We have also found some cats prefer to see out better. So we sometimes include (double pane) plexiglass windows, particularly on the sides without an entry/exit -

462F92D0-8BC4-4DAB-A4F0-D5B225711ECD.jpeg


Sorry, this shelter’s due for a cleaning! We also made it in a rush last year, so it’s done sloppier than normal. We usually either do the glue neater or add some wood trim to the outside to hide the glue.

Anyway, we had a bunch of cats who wouldn’t use ANY shelter we threw at them for years (including the one you have!), no matter what we did.

When the snowstorm hit Texas last year, I got desperate and instructed my boyfriend to try this (I was in the hospital at the time), and he did, and now they finally use them!

I have also found some cats don’t seem to like the wood shelters like yours - they would lay on the roof like your kitty, but wouldn’t go in. We have about 4 different variations like yours. They would use totes, though. Maybe it’s the smell or something?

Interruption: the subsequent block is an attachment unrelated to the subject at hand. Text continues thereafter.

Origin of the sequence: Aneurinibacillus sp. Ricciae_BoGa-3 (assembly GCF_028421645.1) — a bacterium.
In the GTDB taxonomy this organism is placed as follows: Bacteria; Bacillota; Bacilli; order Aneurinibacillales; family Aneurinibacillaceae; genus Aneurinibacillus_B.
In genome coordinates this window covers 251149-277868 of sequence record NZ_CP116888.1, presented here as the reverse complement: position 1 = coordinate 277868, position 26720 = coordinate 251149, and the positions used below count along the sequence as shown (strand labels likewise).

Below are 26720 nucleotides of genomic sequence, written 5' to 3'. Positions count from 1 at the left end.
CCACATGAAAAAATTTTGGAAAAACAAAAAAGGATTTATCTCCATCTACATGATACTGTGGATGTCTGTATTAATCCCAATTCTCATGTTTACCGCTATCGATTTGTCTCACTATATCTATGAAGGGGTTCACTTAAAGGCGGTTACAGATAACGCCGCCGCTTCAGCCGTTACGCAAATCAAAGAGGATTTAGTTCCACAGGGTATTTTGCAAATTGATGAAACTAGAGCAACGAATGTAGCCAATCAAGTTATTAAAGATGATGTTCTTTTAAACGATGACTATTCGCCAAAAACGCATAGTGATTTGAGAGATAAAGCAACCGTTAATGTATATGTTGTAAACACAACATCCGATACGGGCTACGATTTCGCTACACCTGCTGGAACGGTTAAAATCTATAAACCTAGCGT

Cats - especially ferals - can be sooo particular. Sometimes it just takes some (or a lot of) trial and error.

The general rule is, if they’re cold enough, they’ll use the shelter. If it’s super cold and they aren’t using it, it’s because they likely have somewhere else that they prefer to shelter in.

Doesn’t do much to ease our worries as their caretakers, but there’s only so much we can do!
 
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Antonio65

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There are some good updates.
On the last two or three mornings, when I went out to feed them, the cat who was sleeping on the roof would come out from the lower floor door. It seems she learned that she could sleep in there without harm or danger.
The bottom floor has an insulating panel and some old clothes in, but I'll make sure it is more comfortable.